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Last revision: 3/21/03

Dealing With The Aftermath


* Protecting Pets
Be careful when allowing your pet outdoors. Familiar scents and landmarks may be lacking and could cause your pet to become confused and/or lost.
Downed power lines, reptiles and other creatures brought in by high waters can be dangers to your pet. Be sure to keep the pet in sight if you allow it outdoors.
Consult with your veterinarian if you have questions or concerns about your pet.

* Food, Water & Cooking
If you are without electricity and are using dry ice to keep food frozen:
  • Remember to use gloves when handling it.
  • Allow 2.5-3 pounds of dry ice per cubic foot of freezer space - more will be needed for an upright freezer because the ice should be placed on each shelf. Twenty-five pounds of dry ice in a half-full freezer should keep food froze for 2-3 days. The same amount of dry ice in a full freezer should keep food frozen for 3-4 days.
  • Cover the freezer with blankets but don't cover any air vents. Leave it unlocked; gas given off by the dry ice needs a way to escape.
If you are without refrigeration:
  • Open only enough food containers for 1 meal.
  • Substitute canned and/or powdered milk for fresh milk.
  • Commercial canned foods can be eaten straight from the can.
  • Foods usually will stay frozen at least a day maybe two or three with the freezer closed.
  • Food in well-insulated, 4-cubic-foot freezers should not spoil in less than 3 days.
  • Food in well-insulated, 12-to 36-cubic foot freezers should not spoil in less that 5 days. Food may be okay for 7-8 days if the food is very cold.
  • You may safely refreeze some foods if they contain ice crystals or if they have been kept at about 40 degrees for no more than two days. If the temperature is above 50 degrees, throw the food out.
  • Discard meat or poultry if the odor is questionable or the temperature has exceeded 40 degrees for more than two hours. Fish and shellfish should be discarded.
  • Most chopped meat, poultry and seafood sandwich fillings should not be left unrefrigerated for more than 2 hours.
  • Hard cheese keeps well at room temperature. Soft cheeses spoil quickly.
  • Each person needs about two quarts of water or liquids daily.
  • Clean, pure water is needed for food preparation, brushing teeth and cleaning.
  • Unless absolutely certain that your water supply is uncontaminated, purify all water before using it for drinking, food preparation, brushing teeth, or dish-washing.

* Keeping Cool
Heat and humidity can be dangerous during hurricane cleanup work. Water is in short supply or unavailable. Air conditioning and other forms of cooling may be unavailable.
Tips for Safety:
  • Schedule strenuous tasks for the coolest time of day.
  • Dress lightly.
  • Eat lightly.
  • Drink water.
  • Don't drink alcoholic beverages.
  • Don't take salt tablets without doctor's permission.
  • Consult your doctor about current medications. Certain medicines can increase heat and ultra-violet sensitivity.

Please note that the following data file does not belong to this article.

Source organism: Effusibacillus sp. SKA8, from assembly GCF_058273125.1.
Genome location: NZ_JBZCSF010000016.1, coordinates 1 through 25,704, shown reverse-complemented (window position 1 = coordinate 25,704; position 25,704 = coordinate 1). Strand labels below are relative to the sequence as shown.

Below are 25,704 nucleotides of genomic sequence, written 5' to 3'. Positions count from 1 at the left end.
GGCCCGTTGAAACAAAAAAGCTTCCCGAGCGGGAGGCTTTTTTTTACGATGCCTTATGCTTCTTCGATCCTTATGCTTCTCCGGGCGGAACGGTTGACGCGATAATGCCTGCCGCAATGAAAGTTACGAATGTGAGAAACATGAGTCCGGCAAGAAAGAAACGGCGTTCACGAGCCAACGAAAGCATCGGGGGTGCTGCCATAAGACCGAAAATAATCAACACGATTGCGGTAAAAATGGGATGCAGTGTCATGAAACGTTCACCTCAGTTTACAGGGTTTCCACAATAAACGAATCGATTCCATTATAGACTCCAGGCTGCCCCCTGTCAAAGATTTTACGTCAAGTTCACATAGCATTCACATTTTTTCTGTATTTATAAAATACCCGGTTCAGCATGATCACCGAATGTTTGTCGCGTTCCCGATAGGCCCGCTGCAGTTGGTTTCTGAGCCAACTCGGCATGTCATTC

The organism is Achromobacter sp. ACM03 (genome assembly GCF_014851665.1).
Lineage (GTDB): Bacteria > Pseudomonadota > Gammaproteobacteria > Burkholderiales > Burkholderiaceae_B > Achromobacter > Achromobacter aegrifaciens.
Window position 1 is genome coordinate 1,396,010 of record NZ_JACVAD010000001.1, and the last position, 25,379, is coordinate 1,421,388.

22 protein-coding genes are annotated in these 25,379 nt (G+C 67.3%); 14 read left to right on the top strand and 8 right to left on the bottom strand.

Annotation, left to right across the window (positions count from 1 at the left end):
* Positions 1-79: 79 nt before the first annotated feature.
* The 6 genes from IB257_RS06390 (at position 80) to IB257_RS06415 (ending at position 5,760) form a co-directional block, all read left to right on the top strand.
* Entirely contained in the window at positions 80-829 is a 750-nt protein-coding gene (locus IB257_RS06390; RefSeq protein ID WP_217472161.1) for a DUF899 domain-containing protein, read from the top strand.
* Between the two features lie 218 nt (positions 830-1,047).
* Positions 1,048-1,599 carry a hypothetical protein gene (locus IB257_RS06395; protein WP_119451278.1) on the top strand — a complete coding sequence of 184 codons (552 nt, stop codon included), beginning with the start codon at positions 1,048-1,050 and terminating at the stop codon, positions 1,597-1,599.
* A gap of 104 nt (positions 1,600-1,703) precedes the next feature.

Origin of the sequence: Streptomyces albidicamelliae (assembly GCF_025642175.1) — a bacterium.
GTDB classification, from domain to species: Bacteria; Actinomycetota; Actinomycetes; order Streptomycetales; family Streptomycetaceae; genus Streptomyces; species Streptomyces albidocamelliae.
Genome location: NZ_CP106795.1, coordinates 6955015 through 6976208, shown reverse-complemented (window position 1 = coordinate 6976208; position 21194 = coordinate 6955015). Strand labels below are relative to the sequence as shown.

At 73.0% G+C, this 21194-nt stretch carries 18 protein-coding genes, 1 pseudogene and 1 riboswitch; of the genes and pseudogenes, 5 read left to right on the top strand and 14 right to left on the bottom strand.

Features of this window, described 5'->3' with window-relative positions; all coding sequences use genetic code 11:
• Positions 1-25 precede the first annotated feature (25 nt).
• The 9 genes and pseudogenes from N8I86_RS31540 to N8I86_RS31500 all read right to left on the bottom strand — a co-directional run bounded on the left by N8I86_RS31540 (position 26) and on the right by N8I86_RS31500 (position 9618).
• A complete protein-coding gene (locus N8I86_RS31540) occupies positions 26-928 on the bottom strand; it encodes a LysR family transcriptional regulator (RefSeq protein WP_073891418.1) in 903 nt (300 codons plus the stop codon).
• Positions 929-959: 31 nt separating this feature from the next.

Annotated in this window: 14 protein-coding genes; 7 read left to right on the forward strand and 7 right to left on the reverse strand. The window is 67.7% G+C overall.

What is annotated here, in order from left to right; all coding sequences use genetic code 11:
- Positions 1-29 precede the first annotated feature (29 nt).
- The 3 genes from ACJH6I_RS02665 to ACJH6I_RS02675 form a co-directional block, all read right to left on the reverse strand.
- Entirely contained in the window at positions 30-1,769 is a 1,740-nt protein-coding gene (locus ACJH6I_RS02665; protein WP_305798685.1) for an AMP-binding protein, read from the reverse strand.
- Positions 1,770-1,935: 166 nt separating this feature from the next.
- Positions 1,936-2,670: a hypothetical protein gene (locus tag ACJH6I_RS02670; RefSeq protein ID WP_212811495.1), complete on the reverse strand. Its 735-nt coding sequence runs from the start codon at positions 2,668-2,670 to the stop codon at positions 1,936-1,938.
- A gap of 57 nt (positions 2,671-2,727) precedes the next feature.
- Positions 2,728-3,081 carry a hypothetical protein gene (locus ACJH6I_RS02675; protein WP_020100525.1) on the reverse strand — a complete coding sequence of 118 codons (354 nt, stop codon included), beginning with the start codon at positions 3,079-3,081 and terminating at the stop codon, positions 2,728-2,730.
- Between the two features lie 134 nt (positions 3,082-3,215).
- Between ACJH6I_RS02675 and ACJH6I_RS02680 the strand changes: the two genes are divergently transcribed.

• Spend time in air-conditioned places if possible.
  • Limit exposure to the sun.

* Trimming Trees
Trim split branches close to the main branch or trunk. Don't leave a knob to rot.
Small trees that have been recently planted and were torn out of the ground can be replaced after being cut back. Tie in place and water daily for two or three weeks.
Contact a tree-trimmer, landscaper, or nursery for more information.

* Salvaging Books, Papers, Clothing & Furniture
Clothes:
  • Check to see if garments are washable.
  • Brush off loose dirt, if garment is dry.
  • Rinse in clean, cool water to remove mud. Rinse until water is clear.
  • Work a heavy-duty detergent into all stained areas. Let stand 15-20 minutes.
  • Following care labels, wash with detergent in the hottest water safe for the garment.
  • If the garment is wet but not soiled, dry in cool air to prevent mildew and color dye transfer.
  • If dry-cleanable, take to the dry cleaner as soon as possible and inform them of what caused the damage.
Books & Papers:
  • If books and papers are damp, sprinkle cornstarch or talcum powder between the pages to absorb the moisture. After several hours, brush the powder off.
  • Books that are water damaged should be placed on end with pages separated.
  • When pages are partially dry, pile and press books to keep the pages from crumpling.
  • Alternate drying and pressing until books are thoroughly dry. This helps prevent mildew. Use a fan to speed up the drying process.
  • When books are nearly dry, apply low heat with an electric iron. Separate the pages to prevent any musty odors.
  • When books are completely dry, close them and use clamps to help retain their shape.
  • Books may be frozen until you have time to work with them. Freezing controls the mold growth.
Furniture:
Only pieces worth restoring based on damage, cost, sentimental value, and cost to restore.
  • Solid wood furniture: clean, dry and re-glue pieces. Removed and straighten slightly warped boards.
  • Wood veneer furniture: costly to restore if extensively damaged.
  • Wipe off springs and frames. Dry all metal parts, repaint with a rust-inhibiting paint, and oil springs.
  • Dry wood furniture indoors slowly, not in direct sunlight.
  • Mildew on fabric-covered furniture:
    • Brush off with a broom to remove loose mold.
    • Vacuum surface to draw out mold.
    • If mildew remains and fabric is washable, sponge lightly with thick soap.
    • Wipe with a clean, damp cloth.
    • Use as little water as possible to keep the padding from getting wet.
    • If mildew remains, wipe with a cloth dampened with a diluted alcohol (1 cup denatured alcohol to 1 cup water) or a bleach solution (1/4 teaspoon bleach to a cup of water). Then dry the article thoroughly.

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